Under the new powers, the courts can disqualify rogue directors straight away if their conduct is deemed unfit, taking them out of the management of insolvent companies.
‘Ensuring the business community and consumers are protected from the activities of rogue directors at the earliest opportunity is vital,’ said consumer affairs minister Kim Howells, ‘the new power to disqualify administratively will save time in the courts.’
Parliament is also bringing into effect other provisions of the Insolvency Act 2000. As of 2 April, interest on bankruptcy estate funds held in the insolvency services will be paid and changes to investment in these funds will come into effect. Changes will also be made to simplify creditors’ reclaiming of interests in deceased persons’ insolvent estates when the in cases of joint onwnership of property.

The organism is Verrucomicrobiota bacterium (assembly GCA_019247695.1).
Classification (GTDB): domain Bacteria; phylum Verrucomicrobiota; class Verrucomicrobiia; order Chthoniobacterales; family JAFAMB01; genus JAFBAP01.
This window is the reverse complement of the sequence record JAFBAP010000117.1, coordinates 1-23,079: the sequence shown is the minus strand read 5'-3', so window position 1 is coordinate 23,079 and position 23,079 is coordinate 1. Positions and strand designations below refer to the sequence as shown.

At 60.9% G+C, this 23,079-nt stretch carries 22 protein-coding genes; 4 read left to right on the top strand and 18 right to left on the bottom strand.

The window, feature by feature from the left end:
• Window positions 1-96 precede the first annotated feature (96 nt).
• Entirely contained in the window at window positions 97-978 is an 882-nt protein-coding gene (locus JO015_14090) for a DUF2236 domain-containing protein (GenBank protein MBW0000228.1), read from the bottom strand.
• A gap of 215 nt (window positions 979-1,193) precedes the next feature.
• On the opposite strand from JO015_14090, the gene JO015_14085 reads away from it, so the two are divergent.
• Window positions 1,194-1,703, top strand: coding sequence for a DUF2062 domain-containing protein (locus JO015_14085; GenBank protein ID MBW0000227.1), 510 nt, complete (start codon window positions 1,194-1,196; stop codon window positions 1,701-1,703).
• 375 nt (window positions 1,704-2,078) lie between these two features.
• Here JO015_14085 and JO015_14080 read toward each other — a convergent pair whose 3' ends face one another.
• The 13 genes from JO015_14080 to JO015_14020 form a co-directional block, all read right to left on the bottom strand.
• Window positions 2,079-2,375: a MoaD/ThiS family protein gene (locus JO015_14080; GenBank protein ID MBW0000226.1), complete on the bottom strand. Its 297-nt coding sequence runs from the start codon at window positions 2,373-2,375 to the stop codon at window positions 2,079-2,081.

Additionally, landlords will no longer be allowed to forfeit the lease of a company’s premises by peaceable re-entry during the administration order procedure, unless the court allows it. The prosecution in criminal proceedings will be restricted on the use of evidence obtained under the power of compulsion, that is the existing insolvency law, which makes it a criminal offense not to answer questions in an investigation.
Finally, if voluntary liquidators of companies in England and Wales are suspicious that directors have been involved in criminal activity, they will have to report it to the Secretary of State, according to the DTI.
The second largest improvement in ‘significant’ levels of financial distress since the EU Referendum was in professional services, found research from Begbies Traynor
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